Work and Non-Work Retirement Plans: Keeping it Super Simple

Here is what you need to know about retirement plans. SAVE!  That is it; you just need to SAVE in them!  It really comes down to that simple action.

Ok, in all seriousness, while I firmly believe the KEY to successful retirement planning merely is just to save there are a few more things you should understand. Here is what you need to know to build up your retirement savings, and it isn’t hard or confusing.

  1. SAVE SAVE and SAVE some more…I think you get the idea!

 

  1. Employer Plans

Understanding the plan you may have available through your employer will help you understand the benefits of the plan and why your employer is offering it, to begin with. The reason many employers offer a plan is primarily to attract and retain good employees, the owners want a savings vehicle, and the other is because the government gives them this way to provide you with a gift of extra savings!

These plans can go by different names, and that is primarily because they serve different types of organizations; 401(k), 457, 403(b) are a few well-known names. Generally speaking, an employer-sponsored retirement plan means that the company you work for set up an account just for you, so you can retire. Without it you could live in poverty when you, if you, retire. So, yes you should be thankful if your company offers a retirement plan, many do not! Your employer pays a lot of costs related to setting up the plan and maintaining it for YOUR benefit.  Take advantage of it people!

When you save money into the account, set up just for you by your employer, the money is pre-tax, and it is automatically taken from your paycheck. You can elect to begin the savings any time you are eligible; some employers may require a 90+ day employment before you can start saving. The pre-tax amount doesn’t feel as big of a hit to your monthly income as it does when you save after tax. For example, let’s use a salary of $50,000 which after taxes my take-home pay is estimated to be $1,768 if I’m paid two times a month. If I decide to contribute $150 per paycheck pre-tax to my employer retirement plan, my new take-home pay is estimated to become $1,636.  This means my take-home pay was only reduced by $132, not $150; that’s because the $150 isn’t taxed.   You can use this calculator to see what will happen to your paycheck:  https://smartasset.com/taxes/paycheck-calculator#E3TiGNrj1h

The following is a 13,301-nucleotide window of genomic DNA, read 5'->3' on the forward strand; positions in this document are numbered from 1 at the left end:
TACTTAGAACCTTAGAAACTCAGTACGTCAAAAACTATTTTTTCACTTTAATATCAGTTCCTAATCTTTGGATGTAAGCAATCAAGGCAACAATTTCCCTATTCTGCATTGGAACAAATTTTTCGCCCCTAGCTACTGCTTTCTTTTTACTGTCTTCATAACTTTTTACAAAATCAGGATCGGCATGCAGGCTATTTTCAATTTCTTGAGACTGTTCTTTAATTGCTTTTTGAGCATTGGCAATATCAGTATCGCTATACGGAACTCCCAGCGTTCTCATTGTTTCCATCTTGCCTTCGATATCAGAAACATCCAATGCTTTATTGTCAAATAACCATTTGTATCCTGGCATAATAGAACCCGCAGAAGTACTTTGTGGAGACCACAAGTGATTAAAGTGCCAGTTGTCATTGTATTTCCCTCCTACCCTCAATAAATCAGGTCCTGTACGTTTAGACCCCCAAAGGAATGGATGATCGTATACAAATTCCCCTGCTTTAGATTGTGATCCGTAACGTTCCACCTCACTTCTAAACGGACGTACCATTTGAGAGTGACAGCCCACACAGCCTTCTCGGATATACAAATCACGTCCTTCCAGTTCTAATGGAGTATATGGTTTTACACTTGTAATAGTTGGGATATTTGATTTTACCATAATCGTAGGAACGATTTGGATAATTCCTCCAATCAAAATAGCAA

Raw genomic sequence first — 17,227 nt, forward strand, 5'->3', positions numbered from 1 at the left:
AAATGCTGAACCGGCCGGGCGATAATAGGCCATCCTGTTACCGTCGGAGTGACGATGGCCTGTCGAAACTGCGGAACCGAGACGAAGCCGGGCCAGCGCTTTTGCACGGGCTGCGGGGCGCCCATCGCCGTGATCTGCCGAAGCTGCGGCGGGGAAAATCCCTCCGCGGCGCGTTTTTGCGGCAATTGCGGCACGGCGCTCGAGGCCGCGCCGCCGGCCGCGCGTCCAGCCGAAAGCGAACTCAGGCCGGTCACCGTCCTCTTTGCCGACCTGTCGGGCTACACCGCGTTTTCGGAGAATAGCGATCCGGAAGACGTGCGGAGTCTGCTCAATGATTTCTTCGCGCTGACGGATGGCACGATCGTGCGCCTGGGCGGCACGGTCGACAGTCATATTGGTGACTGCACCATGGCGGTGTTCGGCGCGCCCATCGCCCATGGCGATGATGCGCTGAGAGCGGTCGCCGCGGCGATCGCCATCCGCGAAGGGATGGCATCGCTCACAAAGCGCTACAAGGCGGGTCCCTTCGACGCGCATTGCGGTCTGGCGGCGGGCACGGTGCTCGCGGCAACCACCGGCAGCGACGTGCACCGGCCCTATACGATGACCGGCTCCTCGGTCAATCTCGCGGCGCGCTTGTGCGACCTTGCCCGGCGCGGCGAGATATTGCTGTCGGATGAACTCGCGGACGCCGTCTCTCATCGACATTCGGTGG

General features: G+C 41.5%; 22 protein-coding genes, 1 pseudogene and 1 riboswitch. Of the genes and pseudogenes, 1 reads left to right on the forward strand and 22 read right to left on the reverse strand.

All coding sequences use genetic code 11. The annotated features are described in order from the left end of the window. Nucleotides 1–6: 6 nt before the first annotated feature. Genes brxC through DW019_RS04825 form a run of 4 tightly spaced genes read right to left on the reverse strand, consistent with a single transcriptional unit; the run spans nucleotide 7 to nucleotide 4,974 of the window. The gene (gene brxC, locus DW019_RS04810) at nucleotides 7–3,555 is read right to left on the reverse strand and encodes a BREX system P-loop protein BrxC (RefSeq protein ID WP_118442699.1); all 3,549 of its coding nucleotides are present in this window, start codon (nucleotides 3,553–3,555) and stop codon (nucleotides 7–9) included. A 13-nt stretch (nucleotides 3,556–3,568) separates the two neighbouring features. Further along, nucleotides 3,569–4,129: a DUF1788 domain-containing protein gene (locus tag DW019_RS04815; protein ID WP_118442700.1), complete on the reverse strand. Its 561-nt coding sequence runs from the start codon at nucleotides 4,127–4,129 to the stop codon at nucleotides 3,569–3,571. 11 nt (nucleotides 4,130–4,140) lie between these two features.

Beginning in 2018, you can save up to $18,500 per year in an employer-sponsored retirement plan or your salary amount if it is less than the $18,500. Your employer can contribute money to your account too! They call this a match. This is the best part!  Besides this high contribution limit of $18,500, the free money from your employer is why you should never pass up saving in your company’s plan.  The plan your company has will state how much the match is. It is commonly stated as a percent of your pay. For example, the company may state they will match your savings 100% up to 3% of your pay. So, if I contribute $150 per paycheck of my $50,000 salary, that is equal to 7.2%, if I’m paid in 24 pay periods. The company will also give me 3% or $62.50 each paycheck for my retirement account; that’s an additional $1,500 per year that I would have otherwise not received. Why would you pass that up? Now, not all employers choose to contribute to your account, but you should find out if yours does.

We understand if you are living paycheck to paycheck it can be hard to save money into your company plan. Find ways to stick to a budget, see our post here about budgeting, and start saving TODAY!

 

  1. Non-Employer Retirement Accounts

So what if you don’t have a company retirement plan?  There are other accounts you can save in such as a Roth IRA or traditional IRA. The max you can contribute to these each year is $5,500 (combined contributions, you cannot save $5,500 into each account). Another savings account type is an individual or joint taxable account. There is no maximum savings rule for taxable accounts. All three of these account types allow for direct deposit savings, automatically from each paycheck. Not having an employer-sponsored retirement account is not an excuse for not saving for retirement. You must….SAVE!

 

  1. Taxes